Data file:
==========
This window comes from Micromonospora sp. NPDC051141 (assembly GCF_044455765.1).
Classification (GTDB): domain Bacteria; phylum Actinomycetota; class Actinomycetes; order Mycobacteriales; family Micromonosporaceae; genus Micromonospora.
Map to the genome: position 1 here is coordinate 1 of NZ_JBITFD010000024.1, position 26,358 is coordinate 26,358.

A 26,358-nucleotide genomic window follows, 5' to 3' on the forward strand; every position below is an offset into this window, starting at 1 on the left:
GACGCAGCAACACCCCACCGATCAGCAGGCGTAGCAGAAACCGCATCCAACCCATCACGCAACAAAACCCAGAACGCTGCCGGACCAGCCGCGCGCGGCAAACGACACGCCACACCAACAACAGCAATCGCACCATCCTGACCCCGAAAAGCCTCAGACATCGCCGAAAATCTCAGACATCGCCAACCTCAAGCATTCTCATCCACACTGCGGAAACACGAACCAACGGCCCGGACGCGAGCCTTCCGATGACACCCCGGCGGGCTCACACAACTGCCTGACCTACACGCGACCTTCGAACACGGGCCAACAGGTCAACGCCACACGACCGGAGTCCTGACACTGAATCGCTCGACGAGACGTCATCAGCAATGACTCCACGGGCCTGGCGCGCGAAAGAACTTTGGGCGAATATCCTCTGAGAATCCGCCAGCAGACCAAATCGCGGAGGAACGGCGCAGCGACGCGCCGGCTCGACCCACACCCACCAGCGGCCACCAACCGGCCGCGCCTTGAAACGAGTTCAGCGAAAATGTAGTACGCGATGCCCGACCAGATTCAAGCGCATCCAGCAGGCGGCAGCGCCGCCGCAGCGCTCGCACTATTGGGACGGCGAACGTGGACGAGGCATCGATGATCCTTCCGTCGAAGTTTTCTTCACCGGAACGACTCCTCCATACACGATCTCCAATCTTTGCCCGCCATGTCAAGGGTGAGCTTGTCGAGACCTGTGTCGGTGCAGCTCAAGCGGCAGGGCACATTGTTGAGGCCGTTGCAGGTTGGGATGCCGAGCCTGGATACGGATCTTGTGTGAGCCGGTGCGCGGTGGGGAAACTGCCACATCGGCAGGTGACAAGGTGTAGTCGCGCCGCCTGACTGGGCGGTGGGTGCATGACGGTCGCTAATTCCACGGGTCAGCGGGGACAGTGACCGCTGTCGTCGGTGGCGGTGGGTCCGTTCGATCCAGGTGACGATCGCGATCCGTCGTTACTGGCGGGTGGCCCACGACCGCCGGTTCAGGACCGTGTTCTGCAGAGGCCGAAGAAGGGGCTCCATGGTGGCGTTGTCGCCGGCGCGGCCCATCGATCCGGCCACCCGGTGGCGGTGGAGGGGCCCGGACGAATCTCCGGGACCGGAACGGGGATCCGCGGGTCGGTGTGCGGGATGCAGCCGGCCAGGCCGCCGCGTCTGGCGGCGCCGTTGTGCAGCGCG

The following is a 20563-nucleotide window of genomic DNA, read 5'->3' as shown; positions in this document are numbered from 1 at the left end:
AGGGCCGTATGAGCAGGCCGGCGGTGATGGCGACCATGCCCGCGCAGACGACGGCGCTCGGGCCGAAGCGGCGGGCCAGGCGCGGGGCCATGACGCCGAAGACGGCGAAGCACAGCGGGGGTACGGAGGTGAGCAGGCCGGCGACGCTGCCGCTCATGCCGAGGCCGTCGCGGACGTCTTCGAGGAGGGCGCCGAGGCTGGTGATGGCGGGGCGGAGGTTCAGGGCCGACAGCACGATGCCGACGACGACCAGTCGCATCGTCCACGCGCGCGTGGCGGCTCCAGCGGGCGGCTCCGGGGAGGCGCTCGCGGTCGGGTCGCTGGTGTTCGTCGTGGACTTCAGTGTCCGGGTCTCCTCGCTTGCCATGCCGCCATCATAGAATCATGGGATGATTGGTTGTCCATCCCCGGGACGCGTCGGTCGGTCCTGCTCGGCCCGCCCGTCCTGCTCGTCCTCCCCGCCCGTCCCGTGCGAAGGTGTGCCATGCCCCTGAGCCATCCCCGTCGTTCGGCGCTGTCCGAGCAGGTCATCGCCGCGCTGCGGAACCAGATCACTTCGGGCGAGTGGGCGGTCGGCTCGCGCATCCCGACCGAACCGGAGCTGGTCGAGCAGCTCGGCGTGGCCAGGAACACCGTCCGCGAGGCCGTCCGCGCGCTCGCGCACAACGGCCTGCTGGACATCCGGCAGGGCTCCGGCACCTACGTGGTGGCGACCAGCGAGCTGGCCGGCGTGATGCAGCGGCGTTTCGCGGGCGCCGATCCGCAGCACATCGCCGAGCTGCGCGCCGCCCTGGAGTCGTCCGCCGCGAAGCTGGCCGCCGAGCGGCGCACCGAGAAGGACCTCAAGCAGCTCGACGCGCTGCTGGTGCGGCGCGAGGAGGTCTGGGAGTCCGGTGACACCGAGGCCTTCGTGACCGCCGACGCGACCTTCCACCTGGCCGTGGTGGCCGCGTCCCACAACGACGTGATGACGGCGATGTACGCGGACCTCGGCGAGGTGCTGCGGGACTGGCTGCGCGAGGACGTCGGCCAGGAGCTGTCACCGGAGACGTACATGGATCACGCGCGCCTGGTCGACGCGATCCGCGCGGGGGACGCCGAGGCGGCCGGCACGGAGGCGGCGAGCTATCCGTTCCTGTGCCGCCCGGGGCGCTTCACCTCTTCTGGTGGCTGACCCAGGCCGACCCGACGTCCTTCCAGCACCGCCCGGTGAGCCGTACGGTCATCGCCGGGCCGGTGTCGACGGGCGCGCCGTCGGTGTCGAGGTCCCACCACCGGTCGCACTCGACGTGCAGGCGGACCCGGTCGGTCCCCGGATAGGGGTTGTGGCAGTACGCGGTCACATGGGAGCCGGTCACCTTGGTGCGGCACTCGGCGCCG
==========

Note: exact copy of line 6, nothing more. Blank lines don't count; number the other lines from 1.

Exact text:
The following is a 20563-nucleotide window of genomic DNA, read 5'->3' as shown; positions in this document are numbered from 1 at the left end: